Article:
How 40 years of music videos on TV taught marketers about context and nuance

The lead image features an illustration of a fist in a TV.

Bryon Schafer, senior vice president, research, Vevo

This month, the world celebrated the 40th anniversary of the music video debuting on MTV. Music videos are an art form that have been on the forefront of TV distribution and media development since their first airing in August 1981. While TV distribution and the overall media landscape have changed since that time, consumer behaviors and viewing contexts have changed even more.

Whether on basic cable, mobile or now on CTV too, because of their timeless appeal music videos have been a constant fixture in a dynamic landscape,and today they are programmed more personally and relevant to tastes, platforms, moods and other measurable contexts.

Mood, interactivity and meaningful context are king in the music video space

Premium music videos are a broadly popular category of content, with an addressable market in the U.S. of almost 90% the population and reaching over half that market each month. Just as the musical tastes within broad audiences vary, so do additional contexts like the mood they might represent or evoke. Time, place and message remain important contexts for marketers, of course, but there are more contexts marketers consider, like moods, than they may have considered 40 years ago. 

Interactive product features such as on-demand and live streaming, search, recommendations, targeted advertising and more have enabled a more purposeful viewing experience for audiences. It means something to a distributor when a consumer watches all 10 episodes of a series season. It gives them a measure of value for that particular content they’ve produced or licensed and it empowers the consumer. Consumers watch content today at times, places and platforms that are available to them, best for them, dictated by them, all informed by data generated from all of their previous interactivity. 

Similarly, marketers want to put their efforts into meaningful context. Questions they ask include: Will my CTV campaign be incremental to my linear TV efforts? How does co-viewing affect delivery? Does the audience vary by daypart, or by demographic? Are they in the room watching the content? Are their eyes on screen? Can we secure premium pod positioning? How can brand and activation efforts work together?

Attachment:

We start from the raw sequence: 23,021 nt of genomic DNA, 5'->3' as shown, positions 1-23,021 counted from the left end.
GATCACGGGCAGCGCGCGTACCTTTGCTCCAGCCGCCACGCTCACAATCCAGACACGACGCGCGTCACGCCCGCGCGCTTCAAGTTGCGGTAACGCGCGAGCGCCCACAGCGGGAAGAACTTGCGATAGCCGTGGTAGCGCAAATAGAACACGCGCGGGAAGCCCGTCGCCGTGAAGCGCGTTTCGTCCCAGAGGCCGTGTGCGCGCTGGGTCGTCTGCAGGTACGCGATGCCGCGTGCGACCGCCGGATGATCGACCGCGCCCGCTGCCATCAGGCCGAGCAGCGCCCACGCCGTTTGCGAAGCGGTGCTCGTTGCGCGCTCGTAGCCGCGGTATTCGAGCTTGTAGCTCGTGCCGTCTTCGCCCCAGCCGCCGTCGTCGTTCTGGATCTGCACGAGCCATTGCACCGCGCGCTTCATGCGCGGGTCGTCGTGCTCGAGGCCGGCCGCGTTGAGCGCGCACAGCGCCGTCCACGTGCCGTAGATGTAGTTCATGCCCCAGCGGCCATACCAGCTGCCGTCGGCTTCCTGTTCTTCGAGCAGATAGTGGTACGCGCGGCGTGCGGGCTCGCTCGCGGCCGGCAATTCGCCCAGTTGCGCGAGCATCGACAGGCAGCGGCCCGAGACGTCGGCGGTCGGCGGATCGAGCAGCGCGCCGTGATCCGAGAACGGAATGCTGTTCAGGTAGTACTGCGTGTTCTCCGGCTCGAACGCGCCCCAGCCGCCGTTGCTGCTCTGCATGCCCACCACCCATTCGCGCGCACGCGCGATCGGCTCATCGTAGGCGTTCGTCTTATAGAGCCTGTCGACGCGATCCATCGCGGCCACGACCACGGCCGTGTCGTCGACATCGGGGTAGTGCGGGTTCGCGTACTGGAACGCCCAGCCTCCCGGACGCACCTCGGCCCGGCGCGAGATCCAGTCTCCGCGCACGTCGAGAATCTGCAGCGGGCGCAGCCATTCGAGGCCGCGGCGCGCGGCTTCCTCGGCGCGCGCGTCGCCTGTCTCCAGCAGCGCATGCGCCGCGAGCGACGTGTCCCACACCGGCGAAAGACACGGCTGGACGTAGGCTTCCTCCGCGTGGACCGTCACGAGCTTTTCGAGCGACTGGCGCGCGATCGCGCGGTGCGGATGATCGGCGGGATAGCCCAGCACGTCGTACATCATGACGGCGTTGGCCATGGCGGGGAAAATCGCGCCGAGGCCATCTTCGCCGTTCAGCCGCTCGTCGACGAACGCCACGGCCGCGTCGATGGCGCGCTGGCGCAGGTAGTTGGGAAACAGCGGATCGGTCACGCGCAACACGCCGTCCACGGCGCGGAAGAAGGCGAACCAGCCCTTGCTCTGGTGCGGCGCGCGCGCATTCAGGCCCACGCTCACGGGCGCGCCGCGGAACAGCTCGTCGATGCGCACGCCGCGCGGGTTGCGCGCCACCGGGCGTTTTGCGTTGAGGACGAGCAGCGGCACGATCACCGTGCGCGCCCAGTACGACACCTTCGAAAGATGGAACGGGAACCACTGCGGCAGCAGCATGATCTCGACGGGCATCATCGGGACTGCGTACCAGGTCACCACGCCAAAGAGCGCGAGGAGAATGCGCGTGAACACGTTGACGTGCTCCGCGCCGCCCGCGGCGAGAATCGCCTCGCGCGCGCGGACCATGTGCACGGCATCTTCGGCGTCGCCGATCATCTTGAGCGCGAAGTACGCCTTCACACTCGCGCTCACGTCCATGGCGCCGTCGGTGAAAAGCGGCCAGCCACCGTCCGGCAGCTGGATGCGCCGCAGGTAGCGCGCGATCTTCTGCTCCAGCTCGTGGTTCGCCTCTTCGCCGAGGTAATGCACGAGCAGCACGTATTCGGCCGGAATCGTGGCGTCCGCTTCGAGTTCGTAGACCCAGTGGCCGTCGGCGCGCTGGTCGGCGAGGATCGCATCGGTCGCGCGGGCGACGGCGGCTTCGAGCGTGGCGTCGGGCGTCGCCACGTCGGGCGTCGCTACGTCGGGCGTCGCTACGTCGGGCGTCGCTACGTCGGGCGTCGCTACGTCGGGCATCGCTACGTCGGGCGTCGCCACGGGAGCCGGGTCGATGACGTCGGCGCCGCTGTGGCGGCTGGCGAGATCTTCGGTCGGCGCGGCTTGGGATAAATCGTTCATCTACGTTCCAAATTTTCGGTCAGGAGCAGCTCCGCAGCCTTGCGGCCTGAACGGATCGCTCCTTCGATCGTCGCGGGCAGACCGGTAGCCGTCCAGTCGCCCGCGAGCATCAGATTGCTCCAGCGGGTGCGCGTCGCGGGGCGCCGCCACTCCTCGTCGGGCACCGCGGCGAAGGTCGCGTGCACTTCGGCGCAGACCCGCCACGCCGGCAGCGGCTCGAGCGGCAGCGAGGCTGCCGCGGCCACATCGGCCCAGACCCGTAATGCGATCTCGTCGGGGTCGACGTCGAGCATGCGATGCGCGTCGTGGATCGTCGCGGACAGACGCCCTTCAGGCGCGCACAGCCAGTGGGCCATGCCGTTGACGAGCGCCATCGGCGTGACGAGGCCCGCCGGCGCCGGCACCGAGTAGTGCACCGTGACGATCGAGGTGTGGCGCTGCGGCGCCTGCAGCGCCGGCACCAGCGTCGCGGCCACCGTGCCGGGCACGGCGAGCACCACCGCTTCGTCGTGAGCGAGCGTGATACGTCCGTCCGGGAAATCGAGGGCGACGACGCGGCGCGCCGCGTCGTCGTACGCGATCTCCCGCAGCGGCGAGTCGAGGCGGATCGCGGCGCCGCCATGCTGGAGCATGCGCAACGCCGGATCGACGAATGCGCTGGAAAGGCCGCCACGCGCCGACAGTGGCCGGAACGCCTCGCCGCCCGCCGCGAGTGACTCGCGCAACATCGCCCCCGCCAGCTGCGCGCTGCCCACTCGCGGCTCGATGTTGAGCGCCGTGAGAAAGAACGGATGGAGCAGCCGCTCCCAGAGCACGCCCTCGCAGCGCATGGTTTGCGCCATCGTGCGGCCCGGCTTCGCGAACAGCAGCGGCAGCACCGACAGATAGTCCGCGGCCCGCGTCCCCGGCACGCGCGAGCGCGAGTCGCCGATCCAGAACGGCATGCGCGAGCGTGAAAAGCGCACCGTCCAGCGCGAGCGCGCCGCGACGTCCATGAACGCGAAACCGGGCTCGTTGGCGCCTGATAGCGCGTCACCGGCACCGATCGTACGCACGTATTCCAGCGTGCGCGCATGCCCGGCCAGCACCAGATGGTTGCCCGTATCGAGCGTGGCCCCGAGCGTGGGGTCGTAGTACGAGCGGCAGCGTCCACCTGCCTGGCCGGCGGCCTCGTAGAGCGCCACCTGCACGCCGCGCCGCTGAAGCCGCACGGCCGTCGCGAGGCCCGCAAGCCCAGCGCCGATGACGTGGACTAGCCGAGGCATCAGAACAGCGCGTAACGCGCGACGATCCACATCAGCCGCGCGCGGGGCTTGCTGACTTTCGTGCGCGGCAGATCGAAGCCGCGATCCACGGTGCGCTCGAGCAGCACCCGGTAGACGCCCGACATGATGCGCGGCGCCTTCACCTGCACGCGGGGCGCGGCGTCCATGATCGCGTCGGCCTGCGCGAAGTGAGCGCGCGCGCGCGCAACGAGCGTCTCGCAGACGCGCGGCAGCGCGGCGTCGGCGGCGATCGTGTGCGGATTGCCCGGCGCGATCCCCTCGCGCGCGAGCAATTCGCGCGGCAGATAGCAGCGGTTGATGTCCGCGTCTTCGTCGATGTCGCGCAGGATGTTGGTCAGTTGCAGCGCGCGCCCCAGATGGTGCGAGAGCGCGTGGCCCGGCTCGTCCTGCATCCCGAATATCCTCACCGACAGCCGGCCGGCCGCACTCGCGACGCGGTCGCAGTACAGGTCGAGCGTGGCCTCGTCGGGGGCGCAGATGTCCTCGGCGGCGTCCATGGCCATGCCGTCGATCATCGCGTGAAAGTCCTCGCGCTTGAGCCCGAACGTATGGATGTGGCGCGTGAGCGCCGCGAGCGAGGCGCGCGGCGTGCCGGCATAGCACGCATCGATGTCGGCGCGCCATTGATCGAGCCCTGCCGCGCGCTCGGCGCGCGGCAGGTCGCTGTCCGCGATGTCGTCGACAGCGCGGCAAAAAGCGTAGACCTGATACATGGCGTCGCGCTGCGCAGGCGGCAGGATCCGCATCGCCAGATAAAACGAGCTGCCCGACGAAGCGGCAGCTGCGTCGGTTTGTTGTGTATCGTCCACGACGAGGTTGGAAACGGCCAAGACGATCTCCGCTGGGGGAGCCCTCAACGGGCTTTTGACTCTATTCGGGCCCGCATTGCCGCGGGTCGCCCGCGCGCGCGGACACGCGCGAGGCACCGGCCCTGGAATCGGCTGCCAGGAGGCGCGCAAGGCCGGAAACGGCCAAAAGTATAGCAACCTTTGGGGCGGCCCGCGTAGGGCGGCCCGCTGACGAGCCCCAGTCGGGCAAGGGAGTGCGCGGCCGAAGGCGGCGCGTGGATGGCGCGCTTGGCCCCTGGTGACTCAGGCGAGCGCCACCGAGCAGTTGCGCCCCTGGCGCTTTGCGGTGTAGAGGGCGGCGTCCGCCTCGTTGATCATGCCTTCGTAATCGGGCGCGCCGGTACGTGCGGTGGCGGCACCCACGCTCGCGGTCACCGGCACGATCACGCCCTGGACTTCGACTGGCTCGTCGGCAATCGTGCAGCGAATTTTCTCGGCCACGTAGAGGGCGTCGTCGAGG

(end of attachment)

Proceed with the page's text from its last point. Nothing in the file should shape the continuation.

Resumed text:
Four essential tools in the CTV marketing toolkit

Marketers use a range of tools to put their CTV experiences into context, as do distributors and artists. Many of these tools were not available when music videos emerged on television sets 40 years ago. Here is a look at a few that make a significant difference to the toolkit every stakeholder can use to quantify the cultural cache of music videos in the advertising world.

  • iSpot helps marketers answer how all the elements of a hybrid TV/CTV plan work together. It puts CTV and traditional TV delivery into context, measuring how a given campaign contributes to a client’s overall audience delivery. What we’ve found is encouraging. Even against the broad and saturated linear TV campaigns, at least 40% of Vevo’s media, for example, has been incremental to those efforts, in every instance. This is but one insight to support diversified planning in today’s market. 
  • TVision also puts delivery together into context for marketers, measuring which viewers are in the room, and who are visually attentive relative to a range of TV networks’ performance. Vevo data shows that viewing levels can vary by daypart and this insight has huge implications for audience measurement, dayparting, and inventory management. It also ties to ad receptivity, where industry and client research supports that advertising to audiences viewing together has more resonance than when viewing alone.
  • DISQO helps put the effectiveness of a campaign’s many moving parts into context, using a large, high-integrity panel to measure complete campaigns. Often this research is designed to address both upper- and lower-funnel behaviors together. 
  • Beachfront puts the effectiveness of CTV ad pods into context, helping build more optimal pods for marketers and consumers alike, informing pod position, frequency and cadence. Fifty-plus years of ad research into pod positioning, effective frequency management and flighting, tells us that the quality of ad exposure and value in these areas can vary widely. We are encouraged by a more optimal, more valuable delivery for our partners.

These are but a few examples of the many objective, third-party tools the industry has today that marketers didn’t have when music videos first became a must-buy 40 years ago. 

The future of TV and CTV is bright — context, nuance and tools are building it

The fundamentals of media effectiveness remain largely unchanged, though so many contexts have changed or become available, as have tools to understand and leverage them as marketers. 

As an industry, TV and CTV markets are better resourced than ever before, and this is  helping to make it easier to understand, plan and buy media in today’s market. Imagine now a world not so far off, where there is seamless synchronicity across mobile and CTV, where voice commands drive tune-in and fandom across a multitude of platforms and services. The industry is almost there, and the tools above are markers along that path, each empowering marketers to offer more context, deeper nuance and improved outcomes along the way.

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